In order to continue improving our intercooler designs, we equipped our 2022 Honda Civic 1.5L Turbo Touring model test mule with some additional sensing equipment. We are using one type-j thermocouple and one 50psi MAP sensor at the intercooler inlet, and one of each at the outlet. These are interfaced through an AEM CD-5 Digital dash, where we can monitor and log change in temperature and change in pressure across our intercooler cores. Having access to this data during R&D allows us to fine tune important aspects of our intercoolers such as fin density, fin pitch, core dimensions and end tank design in order to squeeze every ounce of horsepower out of our products. The dyno session was started by taking a completely stock baseline run at an average temperature of 59°F and an elevation of 1160ft. We saw some very interesting trends as far as the performance of the stock intercooler, but more on that later. After our baseline testing, we went ahead and swapped the stock intercooler for our upgraded intercooler and resumed testing. Here’s what we found:
We saw a maximum recorded power of 171WHP and an average of 146WHP with the stock intercooler, and a maximum recorded power of 176WHP and an average of 149WHP with our intercooler. However, we saw as much as a 9WHP increase in the mid-range. After completing the power runs, we went ahead and performed an intercooler performance test on each intercooler. This consisted of doing a pull in the car from 20MPH to 110MPH, allowing a 26-second interval (approximate time of pull plus 15 seconds), then repeating that procedure multiple times until each intercooler reached heat soak. Heat soak was determined when we were no longer seeing a significant increase in the outlet temperature of the intercooler.
During the heat soak test, it can be seen that the intercooler inlet temperatures remained consistent with each other, with slight deviation, however, the outlet temperatures were significantly different. With the stock intercooler, we were seeing temperature spikes as high as 220°F after a few pulls. Furthermore, the peak outlet temperature of the initial pull was 162°F where the PRL intercooler was 78°F. The PRL intercooler reached heat soak at around 112°F compared to the stock 220°F.
Zooming in on one of the runs, we can really see the stark contrast in the performance of both intercoolers. Just to make sure this was not due to changing air temperatures, we logged the ambient air temperature entering the intercooler using another type-j thermocouple hung in front of the core for both runs. It can be seen on the graph, that the ambient air temperature was very consistent between runs.
Having access to this specific temperature data also allowed us to calculate the effectiveness of each intercooler. The effectiveness of a heat exchanger can be approximated by dividing the actual change in temperature by the maximum theoretical change in temperature possible. 𝜀 = ∆𝑇𝑎𝑐𝑡𝑢𝑎𝑙/∆𝑇𝑚𝑎𝑥 = (𝑇𝑖𝑛 − 𝑇𝑜𝑢𝑡)/ (𝑇𝑖𝑛 − 𝑇𝑎𝑚𝑏𝑖𝑒𝑛𝑡) For example, in the equation shown above, 𝑇𝑖𝑛 would be the temperature at the intercooler inlet, 𝑇𝑜𝑢𝑡 would be the intercooler outlet and 𝑇𝑎𝑚𝑏𝑖𝑒𝑛𝑡 would be the ambient temperature flowing into the intercooler. It can be determined, by looking at the graph, that the PRL intercooler is much more effective at exchanging heat than the stock intercooler. We were seeing a maximum effectiveness of the PRL intercooler of 93% compared to a maximum of 67.5% with the stock intercooler during this run. At the peak of the RPM range, where heat being produced as at a maximum, the effectiveness of the PRL intercooler tapers down to 87% where the stock intercooler nosedives all the way down to 47%. The last parameter we wanted to test was pressure drop across the intercooler. This gives us a good point of reference to nail down fin density. As the fin density through the core increases, we should see a pressure head loss, which would result in a greater pressure drop. After curating the data from the stock intercooler and the PRL intercooler, the is what we experienced:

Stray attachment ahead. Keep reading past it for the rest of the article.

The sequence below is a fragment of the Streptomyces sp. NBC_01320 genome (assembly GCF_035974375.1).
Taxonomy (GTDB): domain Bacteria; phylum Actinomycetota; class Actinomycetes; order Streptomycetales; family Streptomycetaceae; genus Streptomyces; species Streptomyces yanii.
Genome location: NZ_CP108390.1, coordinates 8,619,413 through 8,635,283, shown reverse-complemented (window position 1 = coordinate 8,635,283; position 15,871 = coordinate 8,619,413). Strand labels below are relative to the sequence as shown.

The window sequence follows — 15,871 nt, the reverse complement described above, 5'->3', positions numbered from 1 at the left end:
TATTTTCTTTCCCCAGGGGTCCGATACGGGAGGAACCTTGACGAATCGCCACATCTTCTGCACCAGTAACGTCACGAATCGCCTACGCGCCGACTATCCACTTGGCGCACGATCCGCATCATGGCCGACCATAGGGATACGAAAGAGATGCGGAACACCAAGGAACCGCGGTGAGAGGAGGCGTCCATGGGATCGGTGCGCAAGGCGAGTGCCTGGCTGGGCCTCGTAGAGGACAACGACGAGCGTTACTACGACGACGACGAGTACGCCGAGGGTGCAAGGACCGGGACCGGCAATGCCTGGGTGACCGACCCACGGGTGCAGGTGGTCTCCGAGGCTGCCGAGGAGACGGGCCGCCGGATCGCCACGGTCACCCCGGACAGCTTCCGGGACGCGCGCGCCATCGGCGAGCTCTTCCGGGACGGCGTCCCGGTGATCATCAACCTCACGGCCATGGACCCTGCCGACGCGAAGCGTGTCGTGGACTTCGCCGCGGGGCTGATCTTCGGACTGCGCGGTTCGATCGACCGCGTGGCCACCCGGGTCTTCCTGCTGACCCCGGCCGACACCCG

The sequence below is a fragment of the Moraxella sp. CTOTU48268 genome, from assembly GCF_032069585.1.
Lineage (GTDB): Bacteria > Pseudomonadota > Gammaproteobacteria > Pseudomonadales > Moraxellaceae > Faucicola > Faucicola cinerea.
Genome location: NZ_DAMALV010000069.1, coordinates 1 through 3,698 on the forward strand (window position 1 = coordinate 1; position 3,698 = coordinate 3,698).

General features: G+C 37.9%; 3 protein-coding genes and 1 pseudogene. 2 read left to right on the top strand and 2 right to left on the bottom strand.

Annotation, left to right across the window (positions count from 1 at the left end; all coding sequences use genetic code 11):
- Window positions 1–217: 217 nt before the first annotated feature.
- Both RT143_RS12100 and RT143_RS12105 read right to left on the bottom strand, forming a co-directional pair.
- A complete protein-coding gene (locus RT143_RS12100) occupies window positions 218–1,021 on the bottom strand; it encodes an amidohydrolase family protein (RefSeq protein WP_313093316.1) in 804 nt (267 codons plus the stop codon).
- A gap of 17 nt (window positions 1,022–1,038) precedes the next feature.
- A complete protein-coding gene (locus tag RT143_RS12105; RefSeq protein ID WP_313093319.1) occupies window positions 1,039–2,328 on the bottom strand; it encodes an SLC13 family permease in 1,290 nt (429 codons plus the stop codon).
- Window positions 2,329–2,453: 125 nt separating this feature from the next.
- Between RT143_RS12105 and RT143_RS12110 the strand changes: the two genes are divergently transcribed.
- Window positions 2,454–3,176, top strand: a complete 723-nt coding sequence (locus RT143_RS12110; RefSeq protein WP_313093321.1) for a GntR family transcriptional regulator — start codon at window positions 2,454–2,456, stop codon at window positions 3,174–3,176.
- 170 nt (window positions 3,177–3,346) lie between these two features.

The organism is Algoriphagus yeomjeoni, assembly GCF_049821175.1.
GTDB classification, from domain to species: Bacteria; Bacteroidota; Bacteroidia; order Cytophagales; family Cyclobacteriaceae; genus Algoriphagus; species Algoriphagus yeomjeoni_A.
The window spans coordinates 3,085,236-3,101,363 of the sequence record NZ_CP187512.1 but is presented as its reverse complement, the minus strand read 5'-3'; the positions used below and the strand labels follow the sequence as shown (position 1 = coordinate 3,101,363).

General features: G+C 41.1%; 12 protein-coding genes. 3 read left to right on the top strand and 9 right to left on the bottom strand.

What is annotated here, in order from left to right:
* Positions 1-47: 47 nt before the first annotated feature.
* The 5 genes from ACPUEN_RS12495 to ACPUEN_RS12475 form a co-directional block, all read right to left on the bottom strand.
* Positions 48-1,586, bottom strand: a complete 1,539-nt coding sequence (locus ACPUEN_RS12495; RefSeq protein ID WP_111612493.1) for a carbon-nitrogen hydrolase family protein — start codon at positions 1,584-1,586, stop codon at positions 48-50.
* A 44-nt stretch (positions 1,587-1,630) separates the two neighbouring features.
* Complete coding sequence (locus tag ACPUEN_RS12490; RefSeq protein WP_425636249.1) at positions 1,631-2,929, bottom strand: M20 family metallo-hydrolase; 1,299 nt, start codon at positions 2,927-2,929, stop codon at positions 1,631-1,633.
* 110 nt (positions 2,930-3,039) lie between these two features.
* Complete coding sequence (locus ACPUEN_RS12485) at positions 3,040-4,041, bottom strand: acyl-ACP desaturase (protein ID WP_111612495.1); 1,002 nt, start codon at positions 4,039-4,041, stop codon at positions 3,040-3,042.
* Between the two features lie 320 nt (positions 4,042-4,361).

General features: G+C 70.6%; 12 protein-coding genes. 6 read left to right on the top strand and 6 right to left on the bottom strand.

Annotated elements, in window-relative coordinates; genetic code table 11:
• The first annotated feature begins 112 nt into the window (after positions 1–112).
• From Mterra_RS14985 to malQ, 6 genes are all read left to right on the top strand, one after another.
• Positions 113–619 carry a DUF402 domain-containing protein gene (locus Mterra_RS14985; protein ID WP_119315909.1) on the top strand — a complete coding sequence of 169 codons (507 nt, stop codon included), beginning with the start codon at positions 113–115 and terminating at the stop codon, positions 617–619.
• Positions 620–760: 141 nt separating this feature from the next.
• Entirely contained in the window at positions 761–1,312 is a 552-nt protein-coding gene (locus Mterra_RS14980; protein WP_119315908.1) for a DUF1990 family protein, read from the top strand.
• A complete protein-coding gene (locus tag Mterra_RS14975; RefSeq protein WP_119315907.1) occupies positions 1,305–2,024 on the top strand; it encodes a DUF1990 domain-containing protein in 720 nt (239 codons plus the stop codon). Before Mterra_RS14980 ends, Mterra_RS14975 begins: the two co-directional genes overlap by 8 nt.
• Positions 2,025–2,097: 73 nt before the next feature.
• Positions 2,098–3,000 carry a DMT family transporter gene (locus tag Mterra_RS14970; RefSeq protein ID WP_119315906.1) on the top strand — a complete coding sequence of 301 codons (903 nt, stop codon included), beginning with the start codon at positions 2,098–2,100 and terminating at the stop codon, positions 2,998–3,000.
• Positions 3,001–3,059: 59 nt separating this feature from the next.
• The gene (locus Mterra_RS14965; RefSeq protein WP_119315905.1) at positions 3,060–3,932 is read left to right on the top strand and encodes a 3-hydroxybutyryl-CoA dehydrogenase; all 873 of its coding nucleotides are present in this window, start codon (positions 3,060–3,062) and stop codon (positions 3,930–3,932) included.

The stock intercooler had an average pressure drop across the core of 1.5psi tapering up to 1.75psi average at the end of the pull. The PRL intercooler showed an average of 1.05psi, which stayed consistent throughout the pull. While this difference may not seem significant, it tells us a few important things. First of all, our fin design is not only more efficient at exchanging heat than the factory design, but it is also less restrictive. It also tells us, more importantly, that the PRL intercooler provides more headroom for boost. As we discussed in our 11th Gen Civic 1.5T Intercooler Upgrade Development Part 1 blog post, this intercooler uses a similar core design and the same fin pitch density (both internal and external) as our previous intercooler upgrades. It's also important to note that the gains of an intercooler upgrade will continue to increase exponentially as more power and boost is added.
Pre-orders are now live for the intercooler upgrade ONLY! For those looking to purchase our Charge Pipe Upgrade kit or purchase our Intercooler & Charge Pipe Combo Kit, pre-orders will be available within the next few weeks.